Professor Larycia Hawkins, University of Virginia
Fellow, Institute for Advanced Studies in Culture
Professor Jackie Stevens, Northwestern University
Professor Henry Reichman, California State University, East Bay
Chair, AAUP Committee on Academic Freedom and Tenure
Discussant: Professor Julie Novkov, University at Albany, State University of New York

SC08: Interpretive Methodology in a Post-Fact World: The Methods Studio Workshop, followed by “Crit”
Dvora Yanow
Half Day PM (1:30 p.m. – 5:30 p.m.)

Part I [1.30-3.30] Workshop: Interpretive Methodology in a Post-Fact World

Post-fact America. Climate change denial. Holocaust denial. Relativism. Post-modernism. Are interpretive ways of seeing and thinking in danger? Are interpretive methods likely to be misconstrued more than they already are and branded as contributing to the “truthiness” of events, etc. in a post-fact world? Interpretive methodologies have long insisted on the centrality of multiple ways of experiencing social realities and, at the same time, have emphasized the historically contingent, intersubjectively constructed character of facts. Are these approaches now even more likely to come under attack, in an era in which what counts as evidence is itself being dismissed? These and other questions will be the focus of this workshop, which will be led by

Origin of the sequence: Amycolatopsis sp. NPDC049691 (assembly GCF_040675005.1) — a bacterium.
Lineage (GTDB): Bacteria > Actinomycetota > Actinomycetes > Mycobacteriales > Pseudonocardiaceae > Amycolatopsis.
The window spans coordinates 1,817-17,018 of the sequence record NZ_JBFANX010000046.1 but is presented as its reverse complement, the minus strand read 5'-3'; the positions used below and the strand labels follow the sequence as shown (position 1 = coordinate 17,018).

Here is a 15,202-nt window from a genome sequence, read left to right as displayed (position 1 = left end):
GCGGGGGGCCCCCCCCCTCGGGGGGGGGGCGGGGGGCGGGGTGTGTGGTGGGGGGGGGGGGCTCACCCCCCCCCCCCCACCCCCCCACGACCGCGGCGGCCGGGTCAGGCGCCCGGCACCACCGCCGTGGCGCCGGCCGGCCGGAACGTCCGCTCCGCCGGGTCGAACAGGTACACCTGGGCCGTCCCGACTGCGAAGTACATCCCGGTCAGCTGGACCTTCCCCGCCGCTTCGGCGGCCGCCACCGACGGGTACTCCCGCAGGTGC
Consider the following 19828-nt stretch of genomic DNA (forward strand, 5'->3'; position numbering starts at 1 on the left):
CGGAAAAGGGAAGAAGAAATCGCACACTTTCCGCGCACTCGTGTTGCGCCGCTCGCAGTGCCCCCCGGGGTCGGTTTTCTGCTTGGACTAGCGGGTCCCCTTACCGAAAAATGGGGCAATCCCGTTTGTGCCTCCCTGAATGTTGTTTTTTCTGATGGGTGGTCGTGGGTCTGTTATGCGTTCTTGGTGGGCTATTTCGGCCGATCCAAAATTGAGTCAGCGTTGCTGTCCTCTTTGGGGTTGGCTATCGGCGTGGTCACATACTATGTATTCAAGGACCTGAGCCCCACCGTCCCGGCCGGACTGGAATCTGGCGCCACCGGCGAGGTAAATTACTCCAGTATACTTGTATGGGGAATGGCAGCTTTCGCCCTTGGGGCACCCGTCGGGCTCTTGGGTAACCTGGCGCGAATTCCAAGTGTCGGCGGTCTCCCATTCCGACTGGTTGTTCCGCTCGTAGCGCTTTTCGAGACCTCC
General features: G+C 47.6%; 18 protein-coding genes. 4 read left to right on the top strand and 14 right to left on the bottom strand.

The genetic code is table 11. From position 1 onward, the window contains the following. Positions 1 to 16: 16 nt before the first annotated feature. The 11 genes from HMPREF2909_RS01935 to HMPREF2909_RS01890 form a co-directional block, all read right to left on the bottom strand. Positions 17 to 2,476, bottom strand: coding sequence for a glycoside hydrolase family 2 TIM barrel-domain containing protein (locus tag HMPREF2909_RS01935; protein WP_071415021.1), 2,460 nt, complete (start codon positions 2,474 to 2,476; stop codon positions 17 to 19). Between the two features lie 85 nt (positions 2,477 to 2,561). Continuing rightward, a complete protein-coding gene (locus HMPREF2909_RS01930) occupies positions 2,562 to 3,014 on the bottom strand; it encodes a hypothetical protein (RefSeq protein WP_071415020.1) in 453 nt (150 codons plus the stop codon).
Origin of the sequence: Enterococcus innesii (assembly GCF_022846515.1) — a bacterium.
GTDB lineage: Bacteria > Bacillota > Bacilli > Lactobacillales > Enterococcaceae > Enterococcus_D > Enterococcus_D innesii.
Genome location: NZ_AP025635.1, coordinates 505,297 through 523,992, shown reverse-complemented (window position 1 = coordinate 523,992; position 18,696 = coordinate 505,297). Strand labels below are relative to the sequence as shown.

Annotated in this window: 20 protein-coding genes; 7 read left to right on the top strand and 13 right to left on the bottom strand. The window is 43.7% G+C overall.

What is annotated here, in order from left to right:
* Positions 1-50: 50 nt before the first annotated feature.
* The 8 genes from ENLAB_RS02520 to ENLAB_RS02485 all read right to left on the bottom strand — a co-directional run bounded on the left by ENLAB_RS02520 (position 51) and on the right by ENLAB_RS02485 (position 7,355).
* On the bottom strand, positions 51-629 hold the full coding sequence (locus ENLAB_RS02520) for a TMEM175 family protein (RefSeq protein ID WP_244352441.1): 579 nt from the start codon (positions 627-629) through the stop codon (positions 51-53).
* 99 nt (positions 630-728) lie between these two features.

• Renee Cramer (Law and Society), Drake University
  • Ido Oren (IR), University of Florida
  • Frederic Schaffer (Comparative), University of Massachusetts, Amherst
  • Joe Soss (Public Policy), University of Minnesota
  • Dvora Yanow (Public Policy, Organizational Studies), Wageningen University (NL), chair

See online program for readings.

Part II [3.50-5.30] “Crit”:  Exploring research projects

This part of the Methods Studio adapts what is known in architectural teaching and practice as a “crit.” Three researchers selected in advance through application will present their projects, focusing on questions about the research methods they are using: